What is fluoride?
Fluoride is a mineral that occurs naturally and is released from rocks into the soil, water and air. According to the Drinking Water Inspectorate, it occurs most often in groundwater.
Most people are exposed to fluoride due to the fact that it is added to dental care products, such as toothpastes and mouthwashes. These products should be spat out, after cleaning one’s teeth. However, fluoride can also be present in some drinks made from fluoridated water (e.g. fruit juices and soft drinks) and will therefore be ingested.
Fluoride helps to remineralise tooth surfaces and prevent cavities from forming, so small amounts of fluoride do help improve dental health. However, ingesting more fluoride than the recommended limit leads to toxicity and adverse effects.
Despite fluoride being commonly found in oral care products with the aim of improving oral health, it may also be added to tap water for the same reason (water with added fluoride is called fluoridated water). However, the amount of fluoride in your own water supply will vary according to your region’s geology and depending on whether additional water fluoridation has taken place.
Over-exposure to fluoride when the body is growing and developing can lead to dental fluorosis. In mild cases, this means white flecks on the teeth. In severe cases, teeth can appear brown and corroded. A 2018 Public Health England report found that that this condition was more prevalent in 11- to 14-year-olds in Newcastle and Birmingham (fluoridated cities) than in Manchester and Liverpool (non-fluoridated cities).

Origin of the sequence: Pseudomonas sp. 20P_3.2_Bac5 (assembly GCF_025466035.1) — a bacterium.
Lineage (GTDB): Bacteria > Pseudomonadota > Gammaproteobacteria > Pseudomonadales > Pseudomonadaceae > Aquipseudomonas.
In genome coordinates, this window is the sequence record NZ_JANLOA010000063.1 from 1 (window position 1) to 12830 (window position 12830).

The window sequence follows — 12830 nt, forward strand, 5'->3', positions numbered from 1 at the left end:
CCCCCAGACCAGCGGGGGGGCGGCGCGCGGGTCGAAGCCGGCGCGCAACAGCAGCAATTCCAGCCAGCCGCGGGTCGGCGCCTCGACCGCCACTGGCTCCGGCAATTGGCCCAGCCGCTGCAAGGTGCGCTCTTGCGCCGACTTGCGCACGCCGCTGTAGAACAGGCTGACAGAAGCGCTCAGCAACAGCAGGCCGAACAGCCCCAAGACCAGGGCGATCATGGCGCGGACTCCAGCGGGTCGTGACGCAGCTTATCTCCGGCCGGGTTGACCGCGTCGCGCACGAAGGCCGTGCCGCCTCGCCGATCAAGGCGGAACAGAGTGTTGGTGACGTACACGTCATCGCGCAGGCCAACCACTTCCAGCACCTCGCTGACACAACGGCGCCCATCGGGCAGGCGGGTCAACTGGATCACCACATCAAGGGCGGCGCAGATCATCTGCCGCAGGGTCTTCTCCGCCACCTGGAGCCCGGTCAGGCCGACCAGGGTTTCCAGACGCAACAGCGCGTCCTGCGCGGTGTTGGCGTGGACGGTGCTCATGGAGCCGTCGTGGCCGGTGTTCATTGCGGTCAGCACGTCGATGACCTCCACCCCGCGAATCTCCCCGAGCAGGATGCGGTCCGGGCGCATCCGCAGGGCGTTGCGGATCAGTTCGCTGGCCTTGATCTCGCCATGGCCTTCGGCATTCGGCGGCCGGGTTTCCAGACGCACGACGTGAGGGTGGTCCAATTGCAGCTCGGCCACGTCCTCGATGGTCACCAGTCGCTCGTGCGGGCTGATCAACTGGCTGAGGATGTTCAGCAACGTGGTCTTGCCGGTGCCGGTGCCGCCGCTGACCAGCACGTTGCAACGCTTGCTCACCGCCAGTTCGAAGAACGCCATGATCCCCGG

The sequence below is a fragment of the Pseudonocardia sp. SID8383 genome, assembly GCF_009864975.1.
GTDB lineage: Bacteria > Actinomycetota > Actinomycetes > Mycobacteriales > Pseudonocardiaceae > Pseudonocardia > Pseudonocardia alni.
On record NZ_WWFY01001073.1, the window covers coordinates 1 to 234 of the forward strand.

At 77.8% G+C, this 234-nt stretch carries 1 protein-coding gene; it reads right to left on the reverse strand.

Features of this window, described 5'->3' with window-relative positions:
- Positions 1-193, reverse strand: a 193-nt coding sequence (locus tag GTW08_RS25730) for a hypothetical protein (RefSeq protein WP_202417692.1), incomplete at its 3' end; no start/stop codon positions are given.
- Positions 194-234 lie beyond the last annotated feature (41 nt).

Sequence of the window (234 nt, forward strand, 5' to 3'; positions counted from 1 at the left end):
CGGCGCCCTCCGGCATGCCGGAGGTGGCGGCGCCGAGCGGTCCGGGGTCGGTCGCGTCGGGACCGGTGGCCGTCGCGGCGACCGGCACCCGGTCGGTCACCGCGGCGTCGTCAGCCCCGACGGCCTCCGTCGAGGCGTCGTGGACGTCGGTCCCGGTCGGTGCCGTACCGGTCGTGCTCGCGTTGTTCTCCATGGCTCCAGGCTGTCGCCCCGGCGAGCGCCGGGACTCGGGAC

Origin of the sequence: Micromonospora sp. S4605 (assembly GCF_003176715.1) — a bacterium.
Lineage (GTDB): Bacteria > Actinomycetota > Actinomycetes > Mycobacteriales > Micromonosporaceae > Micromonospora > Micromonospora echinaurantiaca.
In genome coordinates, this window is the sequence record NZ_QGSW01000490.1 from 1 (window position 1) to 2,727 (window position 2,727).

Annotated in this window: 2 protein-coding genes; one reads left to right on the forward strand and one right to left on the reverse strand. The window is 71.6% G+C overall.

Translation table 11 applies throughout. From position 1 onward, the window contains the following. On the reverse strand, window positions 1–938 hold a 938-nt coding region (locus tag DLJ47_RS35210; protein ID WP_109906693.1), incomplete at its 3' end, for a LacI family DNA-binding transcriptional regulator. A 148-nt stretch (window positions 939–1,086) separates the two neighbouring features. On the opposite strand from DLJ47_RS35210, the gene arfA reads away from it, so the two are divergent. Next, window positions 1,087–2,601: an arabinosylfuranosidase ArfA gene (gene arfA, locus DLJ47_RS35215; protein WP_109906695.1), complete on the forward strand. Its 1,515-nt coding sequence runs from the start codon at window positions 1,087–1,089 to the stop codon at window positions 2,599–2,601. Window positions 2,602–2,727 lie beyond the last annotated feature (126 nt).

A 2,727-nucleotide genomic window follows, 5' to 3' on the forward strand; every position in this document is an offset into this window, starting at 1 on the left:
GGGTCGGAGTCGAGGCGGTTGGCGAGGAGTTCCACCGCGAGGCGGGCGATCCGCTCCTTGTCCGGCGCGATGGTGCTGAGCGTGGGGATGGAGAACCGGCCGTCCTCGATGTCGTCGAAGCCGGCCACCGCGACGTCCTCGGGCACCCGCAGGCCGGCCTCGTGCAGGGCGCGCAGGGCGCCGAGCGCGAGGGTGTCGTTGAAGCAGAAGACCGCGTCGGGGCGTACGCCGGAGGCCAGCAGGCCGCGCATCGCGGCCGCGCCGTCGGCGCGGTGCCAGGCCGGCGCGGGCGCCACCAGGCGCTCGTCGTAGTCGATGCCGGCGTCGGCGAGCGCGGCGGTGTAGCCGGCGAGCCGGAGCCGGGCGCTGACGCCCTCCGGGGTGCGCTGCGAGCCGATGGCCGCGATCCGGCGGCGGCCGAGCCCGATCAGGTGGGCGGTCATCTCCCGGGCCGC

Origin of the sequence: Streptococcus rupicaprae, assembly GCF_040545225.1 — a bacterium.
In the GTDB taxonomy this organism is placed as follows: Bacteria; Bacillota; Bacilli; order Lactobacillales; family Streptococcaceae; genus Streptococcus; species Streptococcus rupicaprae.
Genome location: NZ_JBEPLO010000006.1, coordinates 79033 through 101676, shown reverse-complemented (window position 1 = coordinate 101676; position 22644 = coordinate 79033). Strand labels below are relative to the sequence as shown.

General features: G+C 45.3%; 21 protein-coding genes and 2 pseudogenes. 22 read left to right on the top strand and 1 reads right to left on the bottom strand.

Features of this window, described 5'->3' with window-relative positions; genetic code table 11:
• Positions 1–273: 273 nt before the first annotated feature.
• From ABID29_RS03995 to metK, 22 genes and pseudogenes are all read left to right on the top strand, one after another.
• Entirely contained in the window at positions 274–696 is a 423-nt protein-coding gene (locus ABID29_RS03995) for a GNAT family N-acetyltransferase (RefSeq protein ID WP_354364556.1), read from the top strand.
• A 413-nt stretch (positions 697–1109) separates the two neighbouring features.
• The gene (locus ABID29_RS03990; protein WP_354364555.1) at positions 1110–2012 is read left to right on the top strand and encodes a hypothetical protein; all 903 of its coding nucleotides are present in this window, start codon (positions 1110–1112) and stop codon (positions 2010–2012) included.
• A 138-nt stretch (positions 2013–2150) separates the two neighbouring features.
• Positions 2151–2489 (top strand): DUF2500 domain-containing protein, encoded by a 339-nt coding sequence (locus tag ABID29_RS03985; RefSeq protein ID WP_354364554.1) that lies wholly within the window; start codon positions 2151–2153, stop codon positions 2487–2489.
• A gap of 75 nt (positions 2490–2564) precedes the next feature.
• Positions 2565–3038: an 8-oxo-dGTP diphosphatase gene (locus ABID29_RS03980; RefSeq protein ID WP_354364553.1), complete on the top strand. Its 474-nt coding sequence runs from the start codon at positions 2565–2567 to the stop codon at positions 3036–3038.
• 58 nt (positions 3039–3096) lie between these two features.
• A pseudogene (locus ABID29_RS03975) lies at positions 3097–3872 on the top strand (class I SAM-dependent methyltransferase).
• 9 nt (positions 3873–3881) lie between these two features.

Other reports have pointed to more severe effects. Fluoride has been linked with a lower IQ in young children whose mothers were exposed to higher levels of fluoride during pregnancy, to a higher risk in developing a rare bone cancer among teenagers, and to people suffering from an underactive thyroid (hypothyroidism), where the thyroid gland does not produce enough hormones to regulate the body properly, which in turn can lead to other health issues.
A Chinese study has also drawn a link between fluoridated water and evidence of kidney (and possible evidence of liver) damage.
Fluoride damages nerve tissue and disrupts the body’s hormones. It can harm the thyroid gland and calcify the pineal gland in the brain which is believed to help regulate the body’s sleeping and waking cycles and other reproductive hormones.
According to the Drinking Water Inspectorate, some water companies are required by the local health authority to fluoridate water supplies to protect against tooth decay. It adds that fluoridating water is a Department of Health policy.
The allowable limit for fluoride in UK drinking water is 1.5 milligrams per litre.